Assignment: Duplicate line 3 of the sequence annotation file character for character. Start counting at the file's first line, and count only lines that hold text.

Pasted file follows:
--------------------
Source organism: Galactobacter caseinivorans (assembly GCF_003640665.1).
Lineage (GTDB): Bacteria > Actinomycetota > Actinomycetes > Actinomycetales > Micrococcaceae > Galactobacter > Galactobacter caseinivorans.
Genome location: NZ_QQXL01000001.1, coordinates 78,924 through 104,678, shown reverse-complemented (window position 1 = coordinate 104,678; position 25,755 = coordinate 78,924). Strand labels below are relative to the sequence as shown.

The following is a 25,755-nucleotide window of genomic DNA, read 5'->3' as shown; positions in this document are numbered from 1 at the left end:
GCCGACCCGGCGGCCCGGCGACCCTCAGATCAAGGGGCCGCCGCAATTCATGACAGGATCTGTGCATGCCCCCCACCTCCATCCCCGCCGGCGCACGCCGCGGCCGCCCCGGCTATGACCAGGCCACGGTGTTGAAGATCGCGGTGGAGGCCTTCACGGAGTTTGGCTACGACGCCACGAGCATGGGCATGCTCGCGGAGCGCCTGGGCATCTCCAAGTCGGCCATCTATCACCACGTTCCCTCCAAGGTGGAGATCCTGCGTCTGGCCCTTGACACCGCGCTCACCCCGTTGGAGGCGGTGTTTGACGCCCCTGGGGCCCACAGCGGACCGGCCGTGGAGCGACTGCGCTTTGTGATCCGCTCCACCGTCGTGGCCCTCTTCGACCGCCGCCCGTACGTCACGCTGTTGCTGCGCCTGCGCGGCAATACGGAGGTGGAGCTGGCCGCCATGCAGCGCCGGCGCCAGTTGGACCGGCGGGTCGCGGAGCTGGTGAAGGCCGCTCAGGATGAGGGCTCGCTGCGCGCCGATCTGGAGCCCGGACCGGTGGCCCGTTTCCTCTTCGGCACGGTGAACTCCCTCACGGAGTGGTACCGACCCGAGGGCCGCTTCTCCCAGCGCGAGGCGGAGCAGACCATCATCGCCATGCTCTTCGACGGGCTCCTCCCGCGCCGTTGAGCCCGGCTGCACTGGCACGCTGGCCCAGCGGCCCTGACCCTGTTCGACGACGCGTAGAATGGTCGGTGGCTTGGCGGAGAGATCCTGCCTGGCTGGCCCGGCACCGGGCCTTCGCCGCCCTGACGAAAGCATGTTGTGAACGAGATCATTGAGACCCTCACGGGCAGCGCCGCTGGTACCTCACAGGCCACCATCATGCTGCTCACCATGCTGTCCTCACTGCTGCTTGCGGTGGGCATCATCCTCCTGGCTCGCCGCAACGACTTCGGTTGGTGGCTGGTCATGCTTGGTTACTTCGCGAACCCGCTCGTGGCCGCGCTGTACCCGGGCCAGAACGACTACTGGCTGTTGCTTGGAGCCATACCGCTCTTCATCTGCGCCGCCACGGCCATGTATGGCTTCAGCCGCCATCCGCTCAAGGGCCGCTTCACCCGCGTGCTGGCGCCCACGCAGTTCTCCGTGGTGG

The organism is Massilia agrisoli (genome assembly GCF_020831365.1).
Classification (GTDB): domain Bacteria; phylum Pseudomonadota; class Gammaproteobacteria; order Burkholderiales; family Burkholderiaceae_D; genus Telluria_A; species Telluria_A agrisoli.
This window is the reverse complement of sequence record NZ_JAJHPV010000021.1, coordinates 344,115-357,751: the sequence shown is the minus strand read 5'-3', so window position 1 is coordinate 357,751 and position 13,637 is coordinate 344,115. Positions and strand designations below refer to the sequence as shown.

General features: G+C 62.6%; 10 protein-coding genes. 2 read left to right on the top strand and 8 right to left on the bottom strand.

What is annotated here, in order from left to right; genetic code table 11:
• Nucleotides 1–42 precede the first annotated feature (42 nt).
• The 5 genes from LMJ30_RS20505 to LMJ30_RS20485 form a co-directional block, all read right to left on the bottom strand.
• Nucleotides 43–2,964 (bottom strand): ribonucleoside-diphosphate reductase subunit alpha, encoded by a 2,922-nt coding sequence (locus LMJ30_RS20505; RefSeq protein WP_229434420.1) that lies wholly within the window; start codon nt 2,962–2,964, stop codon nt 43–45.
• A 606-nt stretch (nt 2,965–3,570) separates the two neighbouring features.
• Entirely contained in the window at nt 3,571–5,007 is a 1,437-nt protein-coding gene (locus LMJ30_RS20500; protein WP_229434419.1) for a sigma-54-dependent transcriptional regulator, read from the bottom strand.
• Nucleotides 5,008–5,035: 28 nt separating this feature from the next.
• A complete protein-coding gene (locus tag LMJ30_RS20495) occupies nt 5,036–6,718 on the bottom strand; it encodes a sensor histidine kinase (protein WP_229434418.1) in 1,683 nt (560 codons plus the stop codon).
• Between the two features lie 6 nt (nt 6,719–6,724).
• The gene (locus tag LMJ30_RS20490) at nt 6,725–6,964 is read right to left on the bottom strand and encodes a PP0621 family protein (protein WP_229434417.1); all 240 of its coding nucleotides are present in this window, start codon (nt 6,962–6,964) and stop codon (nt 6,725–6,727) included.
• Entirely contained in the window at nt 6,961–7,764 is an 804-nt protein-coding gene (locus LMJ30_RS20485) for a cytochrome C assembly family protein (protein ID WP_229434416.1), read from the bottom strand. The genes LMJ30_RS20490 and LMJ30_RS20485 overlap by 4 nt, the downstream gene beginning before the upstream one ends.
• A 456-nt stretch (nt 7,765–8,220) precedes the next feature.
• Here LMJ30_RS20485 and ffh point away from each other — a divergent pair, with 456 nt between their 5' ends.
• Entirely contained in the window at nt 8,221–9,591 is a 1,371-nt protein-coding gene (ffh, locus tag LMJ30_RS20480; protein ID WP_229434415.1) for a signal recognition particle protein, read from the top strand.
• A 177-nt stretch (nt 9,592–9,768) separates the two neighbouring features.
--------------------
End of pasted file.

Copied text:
Genome location: NZ_QQXL01000001.1, coordinates 78,924 through 104,678, shown reverse-complemented (window position 1 = coordinate 104,678; position 25,755 = coordinate 78,924). Strand labels below are relative to the sequence as shown.